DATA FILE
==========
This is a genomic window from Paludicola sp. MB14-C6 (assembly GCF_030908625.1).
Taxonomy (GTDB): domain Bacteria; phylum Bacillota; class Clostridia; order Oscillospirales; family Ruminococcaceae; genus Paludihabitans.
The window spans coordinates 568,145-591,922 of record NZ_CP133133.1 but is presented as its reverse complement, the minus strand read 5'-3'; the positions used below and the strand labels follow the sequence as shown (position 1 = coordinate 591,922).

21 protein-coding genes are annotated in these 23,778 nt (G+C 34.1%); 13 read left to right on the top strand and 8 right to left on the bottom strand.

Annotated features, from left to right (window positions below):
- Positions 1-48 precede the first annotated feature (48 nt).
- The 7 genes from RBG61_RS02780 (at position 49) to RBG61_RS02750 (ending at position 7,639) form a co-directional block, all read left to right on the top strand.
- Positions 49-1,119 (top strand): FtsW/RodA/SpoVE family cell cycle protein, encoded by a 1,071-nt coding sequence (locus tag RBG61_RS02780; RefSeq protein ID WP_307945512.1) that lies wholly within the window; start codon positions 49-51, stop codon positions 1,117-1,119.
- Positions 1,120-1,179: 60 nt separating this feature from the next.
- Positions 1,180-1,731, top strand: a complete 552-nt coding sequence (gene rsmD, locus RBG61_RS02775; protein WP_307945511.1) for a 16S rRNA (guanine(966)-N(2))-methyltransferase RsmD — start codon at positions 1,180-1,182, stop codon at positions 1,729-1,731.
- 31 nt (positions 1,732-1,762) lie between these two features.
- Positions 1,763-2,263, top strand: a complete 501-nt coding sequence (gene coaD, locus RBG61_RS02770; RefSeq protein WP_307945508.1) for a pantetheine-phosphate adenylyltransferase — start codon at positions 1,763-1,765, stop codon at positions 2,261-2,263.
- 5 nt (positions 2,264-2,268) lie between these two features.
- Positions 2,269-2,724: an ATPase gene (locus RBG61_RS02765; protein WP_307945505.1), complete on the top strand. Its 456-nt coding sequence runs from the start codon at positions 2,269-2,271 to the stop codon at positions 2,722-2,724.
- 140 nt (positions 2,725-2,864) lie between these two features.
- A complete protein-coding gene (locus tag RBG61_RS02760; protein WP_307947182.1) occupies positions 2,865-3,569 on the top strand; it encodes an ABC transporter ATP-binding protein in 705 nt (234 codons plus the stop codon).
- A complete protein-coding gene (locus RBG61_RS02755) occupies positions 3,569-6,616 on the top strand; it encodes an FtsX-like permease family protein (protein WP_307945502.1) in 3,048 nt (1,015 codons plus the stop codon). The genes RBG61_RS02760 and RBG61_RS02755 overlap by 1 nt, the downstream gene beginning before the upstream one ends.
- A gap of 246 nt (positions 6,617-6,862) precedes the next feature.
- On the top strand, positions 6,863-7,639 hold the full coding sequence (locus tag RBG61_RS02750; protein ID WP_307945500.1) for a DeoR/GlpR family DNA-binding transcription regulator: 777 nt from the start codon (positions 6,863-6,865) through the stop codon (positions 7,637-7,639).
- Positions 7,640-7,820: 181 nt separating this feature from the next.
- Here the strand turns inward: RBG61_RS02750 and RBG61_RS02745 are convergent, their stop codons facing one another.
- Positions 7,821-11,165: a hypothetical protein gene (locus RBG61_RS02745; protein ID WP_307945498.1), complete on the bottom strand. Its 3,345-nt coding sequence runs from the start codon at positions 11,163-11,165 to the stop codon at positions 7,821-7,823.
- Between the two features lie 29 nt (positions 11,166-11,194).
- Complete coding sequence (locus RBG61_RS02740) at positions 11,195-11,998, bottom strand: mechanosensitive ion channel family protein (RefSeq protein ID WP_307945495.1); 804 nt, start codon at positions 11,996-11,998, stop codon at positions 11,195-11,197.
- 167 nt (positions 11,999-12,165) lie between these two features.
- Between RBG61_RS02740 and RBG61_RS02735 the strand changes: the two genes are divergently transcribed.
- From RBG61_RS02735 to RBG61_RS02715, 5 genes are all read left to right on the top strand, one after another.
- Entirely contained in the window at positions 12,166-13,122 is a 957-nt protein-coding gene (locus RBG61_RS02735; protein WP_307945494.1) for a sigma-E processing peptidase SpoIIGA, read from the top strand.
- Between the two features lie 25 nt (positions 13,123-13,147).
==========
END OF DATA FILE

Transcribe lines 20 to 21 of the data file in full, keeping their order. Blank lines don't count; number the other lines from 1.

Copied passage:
- Positions 7,640-7,820: 181 nt separating this feature from the next.
- Here the strand turns inward: RBG61_RS02750 and RBG61_RS02745 are convergent, their stop codons facing one another.